Phasing, the use of the Phaser (effect), an audio signal processing technique

Q-LAN

Q-LAN is the audio over IP audio networking technology component of the Q-Sys audio signal processing platform from QSC Audio Products.

Speech coding

Speech coding is an application of data compression of digital audio signals containing speech. Speech coding uses speech-specific parameter estimation using audio signal processing techniques to model the speech signal, combined with generic data compression algorithms to represent the resulting modeled parameters in a compact bitstream.The two most important applications of speech coding are mobile telephony and voice over IP.The techniques employed in speech coding are similar to those used in audio data compression and audio coding where knowledge in psychoacoustics is used to transmit only data that is relevant to the human auditory system. For example, in voiceband speech coding, only information in the frequency band 400 Hz to 3500 Hz is transmitted but the reconstructed signal is still adequate for intelligibility.

Speech coding differs from other forms of audio coding in that speech is a simpler signal than most other audio signals, and a lot more statistical information is available about the properties of speech. As a result, some auditory information which is relevant in audio coding can be unnecessary in the speech coding context. In speech coding, the most important criterion is preservation of intelligibility and "pleasantness" of speech, with a constrained amount of transmitted data.In addition, most speech applications require low coding delay, as long coding delays interfere with speech interaction.

Speech enhancement

Speech enhancement aims to improve speech quality by using various algorithms.

The objective of enhancement is improvement in intelligibility and/or overall perceptual quality of degraded speech signal using audio signal processing techniques.

Enhancing of speech degraded by noise, or noise reduction, is the most important field of speech enhancement, and used for many applications such as mobile phones, VoIP, teleconferencing systems, speech recognition, and hearing aids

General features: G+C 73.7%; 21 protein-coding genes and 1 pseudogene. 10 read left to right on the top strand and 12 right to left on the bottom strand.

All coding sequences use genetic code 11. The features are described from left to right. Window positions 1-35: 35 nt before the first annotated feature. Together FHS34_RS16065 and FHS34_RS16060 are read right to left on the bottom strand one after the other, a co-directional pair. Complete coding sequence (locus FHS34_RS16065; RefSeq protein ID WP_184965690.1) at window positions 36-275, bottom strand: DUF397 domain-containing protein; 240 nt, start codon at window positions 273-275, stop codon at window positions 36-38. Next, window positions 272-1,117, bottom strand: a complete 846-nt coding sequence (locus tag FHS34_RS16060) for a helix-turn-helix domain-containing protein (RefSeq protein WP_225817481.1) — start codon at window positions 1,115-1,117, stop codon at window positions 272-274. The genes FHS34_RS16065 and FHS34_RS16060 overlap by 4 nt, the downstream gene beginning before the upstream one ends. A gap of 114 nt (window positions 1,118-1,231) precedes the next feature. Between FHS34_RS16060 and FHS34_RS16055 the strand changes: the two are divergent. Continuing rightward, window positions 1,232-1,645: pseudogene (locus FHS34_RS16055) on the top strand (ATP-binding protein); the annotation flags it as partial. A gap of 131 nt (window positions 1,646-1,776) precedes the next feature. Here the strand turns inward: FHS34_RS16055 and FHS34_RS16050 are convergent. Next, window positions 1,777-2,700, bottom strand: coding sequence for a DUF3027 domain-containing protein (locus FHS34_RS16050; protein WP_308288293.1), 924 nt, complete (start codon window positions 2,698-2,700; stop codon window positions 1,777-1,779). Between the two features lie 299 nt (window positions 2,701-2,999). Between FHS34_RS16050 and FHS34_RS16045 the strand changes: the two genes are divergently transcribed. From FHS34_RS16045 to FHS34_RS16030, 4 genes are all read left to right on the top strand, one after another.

.

Universal Audio (company)

Universal Audio is a designer and importer of audio signal processing hardware and DSP software founded in 1958 by Bill Putnam (→Universal Audio). The current incarnation of the company was re-established in 1999 by brothers Bill Putnam, Jr. and Jim Putnam. Universal Audio merged with Kind of Loud Technologies to "...reproduce classic analog recording equipment designed by their father and his colleagues," and "...research and design new recording tools in the spirit of vintage analog technology."Universal Audio replicates modern versions of vintage UREI and Teletronix designs. Universal Audio also designs and imports DSP cards and audio plugins for music production on the UAD-2 platform. The company has won several TEC Award awards and a FutureMusic Platinum award. The founder's son, Bill Putnam Jr. is CEO.

Waves Audio

Waves Audio Ltd. is a developer and supplier of professional digital audio signal processing technologies and audio effects, used in recording, mixing, mastering, post production, broadcast, and live sound. The company's corporate headquarters and main development facilities are located in Tel Aviv, with additional offices in the United States, China, and Taiwan, and development centers in India and Ukraine.

In 2011, Waves won a Technical Grammy Award.